So, as you can see from the above... the shaving in weight kind of messed with my holy grail of cable routing philosophy in that the cable now rubs the seattube and there's also a nice little swimming hole that can collect water and potentially channel it right down that exit hole. It's still perfectly functional from the practical side of things with a nice smooth approach to the brake caliper, but this was one "new and improved" design feature that helped sway me towards biting the bullet on the Koppenberg when I had the chance, and it was mostly an aesthetic thing. I just liked the looks of the Koppenberg's design much better. Although without question what I was really after was having road race geometry (Trek H1) in a beefier frame than the Emonda SLR. And that was the Koppenberg... now extinct. Heavy and non-aero... it had to be a black sheep from a sales and marketing perspective. But it was Cancellara's favorite ride. And now it's mine and I love it. Ha.

So, the above photos were just to display some aesthetic choices to the dropped seatstay trend. You can decide for yourself which you prefer. And that brings us back to our featured frame of the day... the C64...
Oh yeah... so that's why I took this picture....
Image
Because with the brake exit port where it is, as I dress this baby up with my eyes... I can see no problem in coming up with a beautiful outcome from all perspectives... engineering, aesthetic and practical. This girl will have no trouble getting a date to the prom.
Last edited by Calnago on Wed Feb 14, 2018 4:22 am, edited 3 times in total.
Colnago C64 - The Naked Build; Colnago C60 - PR99; Trek Koppenberg - Where Emonda and Domane Meet;
Unlinked Builds (searchable): Colnago C59 - 5 Years Later; Trek Emonda SL Campagnolo SR; Special Colnago EPQ

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Hellgate
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by Hellgate

No photos of your buddy's wife? I'm disappointed...

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kgibbo1868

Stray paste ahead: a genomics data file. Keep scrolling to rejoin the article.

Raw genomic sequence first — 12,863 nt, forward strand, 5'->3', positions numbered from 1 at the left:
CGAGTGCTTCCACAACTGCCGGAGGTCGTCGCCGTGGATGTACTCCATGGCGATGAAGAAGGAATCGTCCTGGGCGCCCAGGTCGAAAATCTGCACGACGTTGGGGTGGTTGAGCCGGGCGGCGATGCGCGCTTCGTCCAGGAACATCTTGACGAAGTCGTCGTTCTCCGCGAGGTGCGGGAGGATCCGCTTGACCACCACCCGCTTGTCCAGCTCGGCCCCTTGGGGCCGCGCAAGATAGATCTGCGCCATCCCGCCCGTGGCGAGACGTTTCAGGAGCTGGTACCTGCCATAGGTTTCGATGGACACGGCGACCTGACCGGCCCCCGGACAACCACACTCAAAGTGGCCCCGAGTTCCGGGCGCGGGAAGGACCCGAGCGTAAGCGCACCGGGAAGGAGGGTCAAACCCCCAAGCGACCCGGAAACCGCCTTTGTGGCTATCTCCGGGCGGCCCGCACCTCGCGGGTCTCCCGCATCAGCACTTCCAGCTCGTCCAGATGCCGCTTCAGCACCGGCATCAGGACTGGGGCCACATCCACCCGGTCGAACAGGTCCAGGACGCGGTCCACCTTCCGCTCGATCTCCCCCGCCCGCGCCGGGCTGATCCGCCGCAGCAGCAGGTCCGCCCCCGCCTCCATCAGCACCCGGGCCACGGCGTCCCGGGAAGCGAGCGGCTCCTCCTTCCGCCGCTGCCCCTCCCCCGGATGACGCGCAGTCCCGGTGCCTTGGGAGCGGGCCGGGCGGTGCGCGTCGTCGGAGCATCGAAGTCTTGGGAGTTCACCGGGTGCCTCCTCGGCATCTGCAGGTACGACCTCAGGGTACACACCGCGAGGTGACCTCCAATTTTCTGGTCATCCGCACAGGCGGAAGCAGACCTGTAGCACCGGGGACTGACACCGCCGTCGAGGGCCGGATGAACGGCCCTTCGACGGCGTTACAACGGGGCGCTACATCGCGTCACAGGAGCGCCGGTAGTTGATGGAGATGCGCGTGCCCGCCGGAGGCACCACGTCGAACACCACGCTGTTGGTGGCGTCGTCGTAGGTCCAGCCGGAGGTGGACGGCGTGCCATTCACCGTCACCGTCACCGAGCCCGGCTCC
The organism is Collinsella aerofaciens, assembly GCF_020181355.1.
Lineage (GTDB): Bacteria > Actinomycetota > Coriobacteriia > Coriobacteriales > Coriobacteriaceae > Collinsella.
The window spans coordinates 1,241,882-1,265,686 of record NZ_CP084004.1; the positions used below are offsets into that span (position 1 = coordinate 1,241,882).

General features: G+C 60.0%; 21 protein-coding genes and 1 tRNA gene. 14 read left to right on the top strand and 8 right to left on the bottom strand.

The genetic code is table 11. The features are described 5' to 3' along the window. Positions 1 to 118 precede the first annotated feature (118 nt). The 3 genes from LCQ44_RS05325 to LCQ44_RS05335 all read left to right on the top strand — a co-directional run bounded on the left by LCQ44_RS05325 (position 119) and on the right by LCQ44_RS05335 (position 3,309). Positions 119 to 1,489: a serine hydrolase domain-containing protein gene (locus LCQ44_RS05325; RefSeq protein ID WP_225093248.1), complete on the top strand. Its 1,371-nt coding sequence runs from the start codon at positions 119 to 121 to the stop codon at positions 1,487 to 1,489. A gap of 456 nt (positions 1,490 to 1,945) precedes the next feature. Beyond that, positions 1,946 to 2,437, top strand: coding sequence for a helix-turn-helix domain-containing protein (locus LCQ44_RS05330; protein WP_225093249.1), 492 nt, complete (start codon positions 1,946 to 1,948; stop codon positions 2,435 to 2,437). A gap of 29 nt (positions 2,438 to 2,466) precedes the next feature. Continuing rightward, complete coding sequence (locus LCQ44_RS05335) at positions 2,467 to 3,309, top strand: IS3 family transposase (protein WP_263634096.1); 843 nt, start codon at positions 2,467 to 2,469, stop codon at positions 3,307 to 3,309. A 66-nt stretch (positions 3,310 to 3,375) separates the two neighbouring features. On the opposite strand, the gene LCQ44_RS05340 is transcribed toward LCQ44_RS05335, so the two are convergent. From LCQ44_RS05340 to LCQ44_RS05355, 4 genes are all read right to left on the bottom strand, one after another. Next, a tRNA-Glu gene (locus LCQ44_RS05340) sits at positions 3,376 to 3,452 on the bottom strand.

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by kgibbo1868

Thanks for this thread Cal! I love the details and amount of thought you have put in. I think tomorrow I’ll read this entire thread again as there is a heap of good info to digest.


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Pain is my friend!

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Calnago
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by Calnago

Hellgate wrote:
Wed Feb 14, 2018 5:02 am
No photos of your buddy's wife? I'm disappointed...
Ha... I'll see what I can do about snapping a candid iPhone video of her right before starting up a hill... remember to take special note of the gear she's in before the climb, and the process that takes place while she tries to find a gear appropriate for the climb. Wait... didn't I tell that story in another thread? I think so, so this post is probably lost on this thread's audience. Oh well... I'm losing track. You are referring to my story about getting her electronic shifting, right?
Colnago C64 - The Naked Build; Colnago C60 - PR99; Trek Koppenberg - Where Emonda and Domane Meet;
Unlinked Builds (searchable): Colnago C59 - 5 Years Later; Trek Emonda SL Campagnolo SR; Special Colnago EPQ

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godzuki26
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by godzuki26

I am really enjoying this thread. Love all the pics and detail.
:arrow: BH Ultralight
:arrow: Litespeed Ghisallo
:arrow: Scott Addict Singlespeed
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Calnago
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by Calnago

Likewise with your thread @godzuki26. I equate trying to teach my buddy’s wife how to shift properly with some of your trials and tribulations between you and yours.
Colnago C64 - The Naked Build; Colnago C60 - PR99; Trek Koppenberg - Where Emonda and Domane Meet;
Unlinked Builds (searchable): Colnago C59 - 5 Years Later; Trek Emonda SL Campagnolo SR; Special Colnago EPQ

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godzuki26